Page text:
Queens Newswire

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Results 1 - 20 of 114 for "u:wnyc.org" in Queens, NY

  1. City Council Budget; Backfilling Charters; Ukraine Conflict; Losing FaithRead the original story w/Photo

    Wednesday Apr 15 | WNYC-AM New York

    Thousands of seats in higher grades go unfilled in charter schools. Capital New York reporter Eliza Shapiro and Princess Lyles , the executive director of Democracy Builders, discuss a new bill that would require charters to fill the empty spots.

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  2. The Council's BudgetRead the original story w/Photo

    Wednesday Apr 15 | WNYC-AM New York

    Julissa Ferreras , the City Council member representing Queens district 21 and the chair of the finance committee, gave the official response to the mayor's budget from the City Council -- she discusses where they agree and where they don't.

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  3. How You Can Vote to Spend $1M to Improve Your CommunityRead the original story w/Photo

    Monday Apr 13 | WNYC-AM New York

    Daneek Miller , Queens City Council Member, and Ydanis Rodriguez , Northern Manhattan City Council member, discusses the participatory budgeting process, which allows anyone over the age of 14 who lives in a New York City district to vote on the allocation of $1 million for community improvement to parks, libraries, streets and more.

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  4. Heems: 'If Someone's Got To Do It, It Should Be Me'Read the original story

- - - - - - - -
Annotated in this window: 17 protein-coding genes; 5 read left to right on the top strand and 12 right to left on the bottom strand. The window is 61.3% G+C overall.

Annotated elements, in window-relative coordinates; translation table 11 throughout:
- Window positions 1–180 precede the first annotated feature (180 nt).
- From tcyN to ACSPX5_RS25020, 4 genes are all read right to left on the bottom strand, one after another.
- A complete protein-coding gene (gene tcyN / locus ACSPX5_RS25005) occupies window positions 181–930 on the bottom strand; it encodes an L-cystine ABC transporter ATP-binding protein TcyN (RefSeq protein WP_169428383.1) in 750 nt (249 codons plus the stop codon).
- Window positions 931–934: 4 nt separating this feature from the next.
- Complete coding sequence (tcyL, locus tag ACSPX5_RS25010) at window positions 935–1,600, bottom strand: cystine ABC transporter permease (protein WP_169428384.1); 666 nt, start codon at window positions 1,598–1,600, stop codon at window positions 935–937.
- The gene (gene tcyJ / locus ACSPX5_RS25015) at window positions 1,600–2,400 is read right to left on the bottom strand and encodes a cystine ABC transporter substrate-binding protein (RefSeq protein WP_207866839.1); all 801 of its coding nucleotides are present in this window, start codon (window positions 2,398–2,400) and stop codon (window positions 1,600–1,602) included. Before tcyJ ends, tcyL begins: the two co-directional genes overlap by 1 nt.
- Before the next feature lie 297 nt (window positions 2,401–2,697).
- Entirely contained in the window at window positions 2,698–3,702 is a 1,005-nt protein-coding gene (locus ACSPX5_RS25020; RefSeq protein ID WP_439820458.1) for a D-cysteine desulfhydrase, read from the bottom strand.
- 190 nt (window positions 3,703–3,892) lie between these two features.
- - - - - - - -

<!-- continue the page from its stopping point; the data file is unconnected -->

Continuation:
Monday Apr 13 | WNYC-AM New York

    The Queens rapper spoke with Microphone Check about Partition, assimilation and how the Patriot Act is used. We also talked about what success does to - and sometimes for - your family: "J.

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  5. Council Renews Call for 1,000 More OfficersRead the original story w/Photo

    Monday Apr 13 | WNYC-AM New York

    When the New York City Council delivers its response to Mayor Bill de Blasio's preliminary budget Tuesday, it will once again include proposed funding for one thousand more police officers - including 350 for a counter terrorism unit. It's the second year in row the council is calling for the NYPD funding, which was not included in the mayor's preliminary budget proposal.

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  6. Defeating The Disease That Paralyzed AmericaRead the original story

    Friday Apr 10 | WNYC-AM New York

    Tens of thousands of Americans - in the first half of the 20th century - were stricken by poliomyelitis. Polio, as it's known, is a disease that attacks the central nervous system and often leaves its victims partially or fully paralyzed.

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  7. Two Queens Women Are Accused of Trying to Build a BombRead the original story w/Photo

    Thursday Apr 2 | WNYC-AM New York

    Noelle Velentzas, 28, and Asia Siddiqui, 31, were arrested Thursday. Federal investigators say the women espoused violent jihadist beliefs, visited Web sites with Islamic State group propaganda, researched explosives and began gathering the ingredients for a bomb at stores like Home Depot.